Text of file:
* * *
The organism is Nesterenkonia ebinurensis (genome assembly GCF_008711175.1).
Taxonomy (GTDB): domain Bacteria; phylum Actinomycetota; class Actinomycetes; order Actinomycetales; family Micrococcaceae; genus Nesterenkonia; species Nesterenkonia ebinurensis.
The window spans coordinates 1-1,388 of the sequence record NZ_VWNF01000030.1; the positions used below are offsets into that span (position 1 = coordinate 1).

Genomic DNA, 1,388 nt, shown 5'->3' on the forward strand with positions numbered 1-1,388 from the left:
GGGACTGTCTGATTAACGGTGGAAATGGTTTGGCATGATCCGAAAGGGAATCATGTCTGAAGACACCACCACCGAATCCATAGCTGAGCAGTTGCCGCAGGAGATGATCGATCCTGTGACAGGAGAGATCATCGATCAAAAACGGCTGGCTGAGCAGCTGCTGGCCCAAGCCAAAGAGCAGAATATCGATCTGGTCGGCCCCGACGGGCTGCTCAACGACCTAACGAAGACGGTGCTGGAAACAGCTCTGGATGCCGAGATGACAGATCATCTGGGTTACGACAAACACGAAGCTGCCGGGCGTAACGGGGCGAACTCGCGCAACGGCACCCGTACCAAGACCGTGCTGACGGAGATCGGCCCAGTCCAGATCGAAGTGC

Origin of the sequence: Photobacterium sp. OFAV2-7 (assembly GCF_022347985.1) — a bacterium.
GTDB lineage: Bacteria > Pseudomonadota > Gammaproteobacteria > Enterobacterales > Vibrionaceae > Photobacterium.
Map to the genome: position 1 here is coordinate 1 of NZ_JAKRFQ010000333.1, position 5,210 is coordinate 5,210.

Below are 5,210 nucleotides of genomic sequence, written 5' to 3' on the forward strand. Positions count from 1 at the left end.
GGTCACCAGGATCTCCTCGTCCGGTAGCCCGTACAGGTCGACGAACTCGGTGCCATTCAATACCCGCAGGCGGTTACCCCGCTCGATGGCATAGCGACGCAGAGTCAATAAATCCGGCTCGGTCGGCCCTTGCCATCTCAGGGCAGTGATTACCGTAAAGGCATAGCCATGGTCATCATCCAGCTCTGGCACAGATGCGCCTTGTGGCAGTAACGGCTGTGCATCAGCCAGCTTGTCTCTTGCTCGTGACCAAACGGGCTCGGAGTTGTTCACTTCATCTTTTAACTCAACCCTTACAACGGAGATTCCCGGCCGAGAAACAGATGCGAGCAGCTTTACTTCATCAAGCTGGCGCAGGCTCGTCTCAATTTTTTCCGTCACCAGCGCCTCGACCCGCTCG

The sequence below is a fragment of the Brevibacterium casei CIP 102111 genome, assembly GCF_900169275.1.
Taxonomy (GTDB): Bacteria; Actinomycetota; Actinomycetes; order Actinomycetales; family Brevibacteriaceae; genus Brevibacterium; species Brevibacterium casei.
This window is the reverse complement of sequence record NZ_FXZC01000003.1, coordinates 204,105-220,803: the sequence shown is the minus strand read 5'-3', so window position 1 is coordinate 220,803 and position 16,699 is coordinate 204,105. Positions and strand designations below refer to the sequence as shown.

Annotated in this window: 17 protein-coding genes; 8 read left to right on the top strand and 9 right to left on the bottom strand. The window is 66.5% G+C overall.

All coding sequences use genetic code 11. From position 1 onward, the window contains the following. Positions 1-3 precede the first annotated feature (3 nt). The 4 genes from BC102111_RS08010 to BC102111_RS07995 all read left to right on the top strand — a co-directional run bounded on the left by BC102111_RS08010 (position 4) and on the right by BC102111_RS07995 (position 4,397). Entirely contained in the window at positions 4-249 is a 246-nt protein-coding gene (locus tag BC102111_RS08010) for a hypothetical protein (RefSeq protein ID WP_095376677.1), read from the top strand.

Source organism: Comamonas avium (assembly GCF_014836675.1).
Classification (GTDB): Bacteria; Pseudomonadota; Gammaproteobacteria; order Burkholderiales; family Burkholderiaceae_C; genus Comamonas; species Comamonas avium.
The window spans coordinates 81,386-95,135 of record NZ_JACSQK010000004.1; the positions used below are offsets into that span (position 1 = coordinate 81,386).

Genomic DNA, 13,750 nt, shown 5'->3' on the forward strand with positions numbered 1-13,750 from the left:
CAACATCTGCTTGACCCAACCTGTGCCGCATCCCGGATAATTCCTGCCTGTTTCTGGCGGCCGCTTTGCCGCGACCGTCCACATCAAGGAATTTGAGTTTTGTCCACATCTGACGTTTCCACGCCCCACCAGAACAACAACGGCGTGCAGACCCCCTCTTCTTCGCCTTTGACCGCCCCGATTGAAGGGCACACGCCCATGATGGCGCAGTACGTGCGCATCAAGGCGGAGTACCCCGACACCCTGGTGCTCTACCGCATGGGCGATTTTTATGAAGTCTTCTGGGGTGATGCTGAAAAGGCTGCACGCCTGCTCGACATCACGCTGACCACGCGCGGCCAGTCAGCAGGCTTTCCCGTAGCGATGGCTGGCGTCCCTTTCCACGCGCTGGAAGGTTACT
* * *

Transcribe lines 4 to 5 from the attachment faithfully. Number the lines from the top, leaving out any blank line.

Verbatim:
Genomic DNA, 1,388 nt, shown 5'->3' on the forward strand with positions numbered 1-1,388 from the left:
GGGACTGTCTGATTAACGGTGGAAATGGTTTGGCATGATCCGAAAGGGAATCATGTCTGAAGACACCACCACCGAATCCATAGCTGAGCAGTTGCCGCAGGAGATGATCGATCCTGTGACAGGAGAGATCATCGATCAAAAACGGCTGGCTGAGCAGCTGCTGGCCCAAGCCAAAGAGCAGAATATCGATCTGGTCGGCCCCGACGGGCTGCTCAACGACCTAACGAAGACGGTGCTGGAAACAGCTCTGGATGCCGAGATGACAGATCATCTGGGTTACGACAAACACGAAGCTGCCGGGCGTAACGGGGCGAACTCGCGCAACGGCACCCGTACCAAGACCGTGCTGACGGAGATCGGCCCAGTCCAGATCGAAGTGC